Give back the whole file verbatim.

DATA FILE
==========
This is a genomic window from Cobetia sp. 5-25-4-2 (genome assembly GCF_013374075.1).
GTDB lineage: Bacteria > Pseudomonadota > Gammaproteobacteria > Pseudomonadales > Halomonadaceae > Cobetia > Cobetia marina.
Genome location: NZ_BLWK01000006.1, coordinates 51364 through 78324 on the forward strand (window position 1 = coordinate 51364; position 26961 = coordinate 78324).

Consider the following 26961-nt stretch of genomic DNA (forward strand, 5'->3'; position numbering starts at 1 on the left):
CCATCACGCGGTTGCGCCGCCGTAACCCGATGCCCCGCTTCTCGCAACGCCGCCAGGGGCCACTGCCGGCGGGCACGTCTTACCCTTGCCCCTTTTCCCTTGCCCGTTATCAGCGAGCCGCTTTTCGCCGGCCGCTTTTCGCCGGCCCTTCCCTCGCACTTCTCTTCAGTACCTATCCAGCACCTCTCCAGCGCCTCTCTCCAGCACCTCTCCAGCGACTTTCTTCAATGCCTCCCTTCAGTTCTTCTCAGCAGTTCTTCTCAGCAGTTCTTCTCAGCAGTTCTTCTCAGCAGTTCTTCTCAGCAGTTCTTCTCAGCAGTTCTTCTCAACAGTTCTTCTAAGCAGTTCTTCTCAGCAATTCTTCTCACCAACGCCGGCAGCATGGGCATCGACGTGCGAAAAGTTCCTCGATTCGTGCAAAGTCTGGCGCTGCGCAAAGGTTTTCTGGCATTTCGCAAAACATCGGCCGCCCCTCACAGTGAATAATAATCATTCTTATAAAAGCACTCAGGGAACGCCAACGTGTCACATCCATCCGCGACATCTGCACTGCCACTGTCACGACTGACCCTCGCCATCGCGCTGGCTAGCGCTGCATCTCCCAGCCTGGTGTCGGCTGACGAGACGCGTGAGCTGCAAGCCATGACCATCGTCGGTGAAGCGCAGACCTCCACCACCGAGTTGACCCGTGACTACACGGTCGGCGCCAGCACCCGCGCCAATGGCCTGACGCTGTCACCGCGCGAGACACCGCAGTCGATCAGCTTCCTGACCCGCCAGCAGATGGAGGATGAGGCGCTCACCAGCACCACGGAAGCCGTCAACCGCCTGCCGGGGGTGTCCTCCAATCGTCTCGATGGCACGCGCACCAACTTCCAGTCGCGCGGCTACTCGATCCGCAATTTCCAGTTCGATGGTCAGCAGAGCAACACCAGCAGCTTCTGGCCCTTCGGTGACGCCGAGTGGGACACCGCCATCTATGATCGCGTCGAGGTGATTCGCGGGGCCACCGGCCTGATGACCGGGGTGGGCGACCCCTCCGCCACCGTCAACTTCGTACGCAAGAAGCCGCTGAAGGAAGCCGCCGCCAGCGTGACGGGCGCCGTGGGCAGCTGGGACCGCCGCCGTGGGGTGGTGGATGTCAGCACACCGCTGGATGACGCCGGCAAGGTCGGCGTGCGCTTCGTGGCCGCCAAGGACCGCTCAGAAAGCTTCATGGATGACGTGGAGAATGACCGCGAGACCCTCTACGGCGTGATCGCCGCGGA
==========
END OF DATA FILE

This is a genomic window from Cobetia sp. 5-25-4-2 (genome assembly GCF_013374075.1).
GTDB lineage: Bacteria > Pseudomonadota > Gammaproteobacteria > Pseudomonadales > Halomonadaceae > Cobetia > Cobetia marina.
Genome location: NZ_BLWK01000006.1, coordinates 51364 through 78324 on the forward strand (window position 1 = coordinate 51364; position 26961 = coordinate 78324).

Consider the following 26961-nt stretch of genomic DNA (forward strand, 5'->3'; position numbering starts at 1 on the left):
CCATCACGCGGTTGCGCCGCCGTAACCCGATGCCCCGCTTCTCGCAACGCCGCCAGGGGCCACTGCCGGCGGGCACGTCTTACCCTTGCCCCTTTTCCCTTGCCCGTTATCAGCGAGCCGCTTTTCGCCGGCCGCTTTTCGCCGGCCCTTCCCTCGCACTTCTCTTCAGTACCTATCCAGCACCTCTCCAGCGCCTCTCTCCAGCACCTCTCCAGCGACTTTCTTCAATGCCTCCCTTCAGTTCTTCTCAGCAGTTCTTCTCAGCAGTTCTTCTCAGCAGTTCTTCTCAGCAGTTCTTCTCAGCAGTTCTTCTCAGCAGTTCTTCTCAACAGTTCTTCTAAGCAGTTCTTCTCAGCAATTCTTCTCACCAACGCCGGCAGCATGGGCATCGACGTGCGAAAAGTTCCTCGATTCGTGCAAAGTCTGGCGCTGCGCAAAGGTTTTCTGGCATTTCGCAAAACATCGGCCGCCCCTCACAGTGAATAATAATCATTCTTATAAAAGCACTCAGGGAACGCCAACGTGTCACATCCATCCGCGACATCTGCACTGCCACTGTCACGACTGACCCTCGCCATCGCGCTGGCTAGCGCTGCATCTCCCAGCCTGGTGTCGGCTGACGAGACGCGTGAGCTGCAAGCCATGACCATCGTCGGTGAAGCGCAGACCTCCACCACCGAGTTGACCCGTGACTACACGGTCGGCGCCAGCACCCGCGCCAATGGCCTGACGCTGTCACCGCGCGAGACACCGCAGTCGATCAGCTTCCTGACCCGCCAGCAGATGGAGGATGAGGCGCTCACCAGCACCACGGAAGCCGTCAACCGCCTGCCGGGGGTGTCCTCCAATCGTCTCGATGGCACGCGCACCAACTTCCAGTCGCGCGGCTACTCGATCCGCAATTTCCAGTTCGATGGTCAGCAGAGCAACACCAGCAGCTTCTGGCCCTTCGGTGACGCCGAGTGGGACACCGCCATCTATGATCGCGTCGAGGTGATTCGCGGGGCCACCGGCCTGATGACCGGGGTGGGCGACCCCTCCGCCACCGTCAACTTCGTACGCAAGAAGCCGCTGAAGGAAGCCGCCGCCAGCGTGACGGGCGCCGTGGGCAGCTGGGACCGCCGCCGTGGGGTGGTGGATGTCAGCACACCGCTGGATGACGCCGGCAAGGTCGGCGTGCGCTTCGTGGCCGCCAAGGACCGCTCAGAAAGCTTCATGGATGACGTGGAGAATGACCGCGAGACCCTCTACGGCGTGATCGCCGCGGA